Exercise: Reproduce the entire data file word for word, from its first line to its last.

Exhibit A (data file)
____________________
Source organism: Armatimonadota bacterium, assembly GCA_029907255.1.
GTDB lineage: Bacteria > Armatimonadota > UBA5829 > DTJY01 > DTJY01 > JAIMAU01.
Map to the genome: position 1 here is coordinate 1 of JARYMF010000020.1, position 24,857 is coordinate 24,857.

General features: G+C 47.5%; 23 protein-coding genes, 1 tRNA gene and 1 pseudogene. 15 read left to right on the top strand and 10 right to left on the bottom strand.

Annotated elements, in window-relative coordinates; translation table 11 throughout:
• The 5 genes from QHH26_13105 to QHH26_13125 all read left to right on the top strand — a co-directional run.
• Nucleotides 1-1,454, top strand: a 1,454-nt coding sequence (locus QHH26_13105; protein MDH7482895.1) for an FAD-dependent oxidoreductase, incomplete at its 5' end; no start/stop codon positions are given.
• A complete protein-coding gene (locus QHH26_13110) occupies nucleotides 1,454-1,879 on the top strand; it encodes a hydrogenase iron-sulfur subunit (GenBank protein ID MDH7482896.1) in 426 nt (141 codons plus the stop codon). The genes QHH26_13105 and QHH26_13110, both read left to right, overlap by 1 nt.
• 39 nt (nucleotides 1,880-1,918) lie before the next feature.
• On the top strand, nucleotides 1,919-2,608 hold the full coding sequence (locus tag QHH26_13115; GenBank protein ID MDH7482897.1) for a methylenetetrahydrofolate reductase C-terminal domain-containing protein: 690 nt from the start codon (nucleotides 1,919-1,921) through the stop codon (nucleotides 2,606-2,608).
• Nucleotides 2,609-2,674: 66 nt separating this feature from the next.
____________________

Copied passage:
Source organism: Armatimonadota bacterium, assembly GCA_029907255.1.
GTDB lineage: Bacteria > Armatimonadota > UBA5829 > DTJY01 > DTJY01 > JAIMAU01.
Map to the genome: position 1 here is coordinate 1 of JARYMF010000020.1, position 24,857 is coordinate 24,857.

General features: G+C 47.5%; 23 protein-coding genes, 1 tRNA gene and 1 pseudogene. 15 read left to right on the top strand and 10 right to left on the bottom strand.

Annotated elements, in window-relative coordinates; translation table 11 throughout:
• The 5 genes from QHH26_13105 to QHH26_13125 all read left to right on the top strand — a co-directional run.
• Nucleotides 1-1,454, top strand: a 1,454-nt coding sequence (locus QHH26_13105; protein MDH7482895.1) for an FAD-dependent oxidoreductase, incomplete at its 5' end; no start/stop codon positions are given.
• A complete protein-coding gene (locus QHH26_13110) occupies nucleotides 1,454-1,879 on the top strand; it encodes a hydrogenase iron-sulfur subunit (GenBank protein ID MDH7482896.1) in 426 nt (141 codons plus the stop codon). The genes QHH26_13105 and QHH26_13110, both read left to right, overlap by 1 nt.
• 39 nt (nucleotides 1,880-1,918) lie before the next feature.
• On the top strand, nucleotides 1,919-2,608 hold the full coding sequence (locus tag QHH26_13115; GenBank protein ID MDH7482897.1) for a methylenetetrahydrofolate reductase C-terminal domain-containing protein: 690 nt from the start codon (nucleotides 1,919-1,921) through the stop codon (nucleotides 2,606-2,608).
• Nucleotides 2,609-2,674: 66 nt separating this feature from the next.